Atherosclerotic cardiovascular disease rates are markedly increased in individuals with type 2 diabetes. One of the strongest independent predictors of cardiovascular disease in these patients is a low circulating level of high density lipoprotein (HDL) cholesterol and its major protein constituent apolipoprotein A-I (ApoA-I). An international team of scientists led by Dr. Susanna Hofmann from the Institute of Diabetes and Regeneration Research at the Helmholtz Zentrum München (HMGU), Partner of the German Center for Diabetes Research (DZD), and Dr. Maarit Lehti from the LIKES Research Center for Sport and Health Sciences, Jyväskylä, Finland, have now determined that normal circulating HDL levels are required for proper skeletal muscle metabolism and function.
In their study, Hofmann and her team observed that without ApoA-I, burning of calories is reduced in skeletal muscle resulting in increased blood glucose and weaker muscle function. The scientists then determined that HDL cholesterol and its protein ApoA-I both enhance usage of glucose and calories inside muscle cells. Raising HDL and ApoA-I levels in animal models resulted in protection against hyperglycemia and age-related symptoms such as decline of muscle performance or fat mass gain. Improved calorie burning in mitochondria (the "power plants" in each cell) was further indicated by a marked reduction of circulating Fibroblast Growth Factor 21, a novel biomarker for mitochondrial dysfunction.
"Our results link for the first time low HDL-cholesterol with impaired use of glucose and burning of calories in type 2 diabetes. ApoA-I analogues are now clinically tested for the prevention and regression of atherosclerosis. Based on our findings described herein, these analogs may offer underappreciated potential for therapeutic opportunities in diabetes", explains Hofmann, who investigates interactions of fat and glucose metabolism with her international team. She adds: "Most importantly, our results are highly relevant for women with type 2 diabetes. Their risk for cardiovascular diseases compared to men with type 2 diabetes is significantly increased, because these women have low concentrations of HDL-cholesterol and ApoA-I."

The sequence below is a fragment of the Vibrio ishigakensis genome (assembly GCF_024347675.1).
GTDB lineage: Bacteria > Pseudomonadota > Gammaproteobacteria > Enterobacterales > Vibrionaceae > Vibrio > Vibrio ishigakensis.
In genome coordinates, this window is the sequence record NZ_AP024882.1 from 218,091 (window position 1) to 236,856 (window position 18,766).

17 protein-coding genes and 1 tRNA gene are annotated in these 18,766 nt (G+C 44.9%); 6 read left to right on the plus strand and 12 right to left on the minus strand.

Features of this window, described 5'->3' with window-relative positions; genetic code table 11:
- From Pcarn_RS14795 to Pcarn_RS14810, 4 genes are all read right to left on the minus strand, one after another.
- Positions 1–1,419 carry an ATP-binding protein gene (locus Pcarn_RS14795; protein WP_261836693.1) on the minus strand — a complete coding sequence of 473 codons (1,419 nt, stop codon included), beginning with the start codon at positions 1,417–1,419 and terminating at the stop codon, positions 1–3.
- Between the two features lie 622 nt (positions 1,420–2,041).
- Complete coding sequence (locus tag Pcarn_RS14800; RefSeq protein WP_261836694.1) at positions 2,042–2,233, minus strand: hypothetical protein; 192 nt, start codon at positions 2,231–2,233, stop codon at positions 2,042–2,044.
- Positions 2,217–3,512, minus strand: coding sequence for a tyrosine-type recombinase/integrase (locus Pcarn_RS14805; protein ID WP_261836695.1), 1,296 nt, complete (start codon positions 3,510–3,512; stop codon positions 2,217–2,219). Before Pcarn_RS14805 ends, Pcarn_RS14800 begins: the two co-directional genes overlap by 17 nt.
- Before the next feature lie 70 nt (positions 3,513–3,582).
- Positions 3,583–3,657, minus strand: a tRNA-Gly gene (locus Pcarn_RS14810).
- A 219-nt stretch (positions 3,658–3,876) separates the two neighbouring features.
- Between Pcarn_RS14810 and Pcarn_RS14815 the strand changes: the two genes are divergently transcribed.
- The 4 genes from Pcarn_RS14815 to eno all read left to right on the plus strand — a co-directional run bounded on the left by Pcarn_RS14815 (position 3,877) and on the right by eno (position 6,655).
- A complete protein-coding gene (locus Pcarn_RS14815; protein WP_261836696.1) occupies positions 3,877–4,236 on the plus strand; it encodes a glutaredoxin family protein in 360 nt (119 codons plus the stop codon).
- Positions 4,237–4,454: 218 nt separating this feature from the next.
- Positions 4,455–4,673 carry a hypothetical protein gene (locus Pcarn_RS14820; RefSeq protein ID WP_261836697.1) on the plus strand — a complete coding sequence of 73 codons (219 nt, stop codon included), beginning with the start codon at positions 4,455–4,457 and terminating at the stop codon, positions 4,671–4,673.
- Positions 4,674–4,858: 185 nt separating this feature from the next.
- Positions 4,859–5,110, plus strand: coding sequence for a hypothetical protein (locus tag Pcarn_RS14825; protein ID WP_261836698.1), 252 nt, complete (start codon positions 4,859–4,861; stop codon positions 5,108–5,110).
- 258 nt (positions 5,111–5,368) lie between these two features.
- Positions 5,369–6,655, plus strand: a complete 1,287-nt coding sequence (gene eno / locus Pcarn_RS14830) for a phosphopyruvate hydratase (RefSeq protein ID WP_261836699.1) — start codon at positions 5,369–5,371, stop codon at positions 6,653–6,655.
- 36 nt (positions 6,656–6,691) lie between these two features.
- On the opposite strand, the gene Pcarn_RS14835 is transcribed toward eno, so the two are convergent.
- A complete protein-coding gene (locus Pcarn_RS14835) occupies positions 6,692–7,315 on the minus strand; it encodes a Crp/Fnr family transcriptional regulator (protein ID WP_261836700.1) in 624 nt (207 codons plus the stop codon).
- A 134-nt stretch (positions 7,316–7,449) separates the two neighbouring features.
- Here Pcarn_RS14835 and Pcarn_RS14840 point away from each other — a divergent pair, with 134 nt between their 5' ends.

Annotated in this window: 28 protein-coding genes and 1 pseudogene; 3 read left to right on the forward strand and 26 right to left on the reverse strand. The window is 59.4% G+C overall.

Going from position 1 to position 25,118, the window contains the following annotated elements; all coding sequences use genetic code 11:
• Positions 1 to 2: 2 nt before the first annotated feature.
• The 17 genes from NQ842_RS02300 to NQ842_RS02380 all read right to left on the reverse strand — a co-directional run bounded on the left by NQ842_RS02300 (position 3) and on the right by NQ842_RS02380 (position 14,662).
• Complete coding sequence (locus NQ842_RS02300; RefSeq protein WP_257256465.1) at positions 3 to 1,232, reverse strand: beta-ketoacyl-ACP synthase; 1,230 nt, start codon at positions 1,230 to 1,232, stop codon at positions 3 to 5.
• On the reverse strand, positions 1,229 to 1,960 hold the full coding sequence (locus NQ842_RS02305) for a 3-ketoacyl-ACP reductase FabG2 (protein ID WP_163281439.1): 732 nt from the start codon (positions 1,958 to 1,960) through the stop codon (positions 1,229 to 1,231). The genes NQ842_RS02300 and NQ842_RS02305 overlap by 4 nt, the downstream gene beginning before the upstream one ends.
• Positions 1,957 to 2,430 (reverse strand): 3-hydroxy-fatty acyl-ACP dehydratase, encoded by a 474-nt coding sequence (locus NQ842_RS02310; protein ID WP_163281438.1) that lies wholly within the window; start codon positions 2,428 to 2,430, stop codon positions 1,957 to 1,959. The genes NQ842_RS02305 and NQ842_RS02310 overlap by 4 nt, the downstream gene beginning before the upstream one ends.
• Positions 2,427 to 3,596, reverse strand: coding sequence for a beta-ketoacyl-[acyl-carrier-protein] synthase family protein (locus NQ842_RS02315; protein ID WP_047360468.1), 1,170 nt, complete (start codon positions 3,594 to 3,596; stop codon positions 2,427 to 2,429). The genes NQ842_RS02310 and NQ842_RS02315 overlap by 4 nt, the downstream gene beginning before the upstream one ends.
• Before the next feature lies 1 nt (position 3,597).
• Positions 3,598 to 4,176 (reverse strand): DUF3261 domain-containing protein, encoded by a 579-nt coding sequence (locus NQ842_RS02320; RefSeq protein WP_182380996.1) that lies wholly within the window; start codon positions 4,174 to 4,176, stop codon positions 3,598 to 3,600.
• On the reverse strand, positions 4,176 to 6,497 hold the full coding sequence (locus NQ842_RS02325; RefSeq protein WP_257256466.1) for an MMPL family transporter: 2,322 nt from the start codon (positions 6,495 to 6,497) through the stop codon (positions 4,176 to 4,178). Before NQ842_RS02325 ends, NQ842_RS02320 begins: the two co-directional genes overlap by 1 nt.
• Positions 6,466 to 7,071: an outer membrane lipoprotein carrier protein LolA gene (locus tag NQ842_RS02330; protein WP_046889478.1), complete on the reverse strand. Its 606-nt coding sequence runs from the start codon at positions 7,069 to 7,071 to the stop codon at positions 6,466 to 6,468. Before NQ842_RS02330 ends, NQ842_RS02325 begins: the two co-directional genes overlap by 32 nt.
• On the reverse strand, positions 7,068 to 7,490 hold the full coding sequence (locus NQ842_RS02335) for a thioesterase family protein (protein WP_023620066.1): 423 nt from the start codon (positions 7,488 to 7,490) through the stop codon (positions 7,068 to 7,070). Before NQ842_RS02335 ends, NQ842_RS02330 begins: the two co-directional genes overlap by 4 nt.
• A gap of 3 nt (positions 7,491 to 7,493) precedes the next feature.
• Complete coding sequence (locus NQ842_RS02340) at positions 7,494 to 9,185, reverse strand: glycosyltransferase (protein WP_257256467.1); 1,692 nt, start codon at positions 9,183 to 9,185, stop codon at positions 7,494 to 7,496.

The numerous conditions associated with overweight and obesity, such as T2D, are among the major widespread diseases in Germany. They are the focus of the research at the Helmholtz Zentrum München.
Lehti, M. et al (2013). High-density lipoprotein maintains skeletal muscle function by modulating cellular respiration in mice, Circulation, doi: 10.1161/CIRCULATIONAHA.113.001551
As German Research Center for Environmental Health, Helmholtz Zentrum München pursues the goal of developing personalized medical approaches for the prevention and therapy of major common diseases such as diabetes mellitus and lung diseases. To achieve this, it investigates the interaction of genetics, environmental factors and lifestyle. The Helmholtz Zentrum München has about 2,100 staff members and is headquartered in Neuherberg in the north of Munich. Helmholtz Zentrum München is a member of the Helmholtz Association, a community of 18 scientific-technical and medical-biological research centers with a total of about 34,000 staff members.http://www.
The German Center for Diabetes Research (DZD) brings together experts in the field of diabetes research and interlinks basic research, epidemiology and clinical applications. Members are the German Diabetes Center in Düsseldorf, the German Institute of Human Nutrition (DIfE) in Potsdam-Rehbrücke, Helmholtz Zentrum München - German Research Center for Environmental Health, the Paul Langerhans Institutes of the University Hospital Carl Gustav Carus in Dresden and the University of Tübingen, as well as the Gottfried Wilhelm Leibniz Association and the Helmholtz Association of German Research Centres. The objective of the DZD is to find answers to open questions in diabetes research by means of a novel, integrative research approach and to make a significant contribution to improving the prevention, diagnosis and treatment of diabetes mellitus.
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Dr. Susanna Hofmann, Helmholtz Zentrum München - German Research Center for Environmental Health (GmbH), Institute of Diabetes and Regeneration Research, Ingolstädter Landstr. 1, 85764 Neuherberg -Phone: +49-89-3187-2112 - E-Mail: firstname.lastname@example.org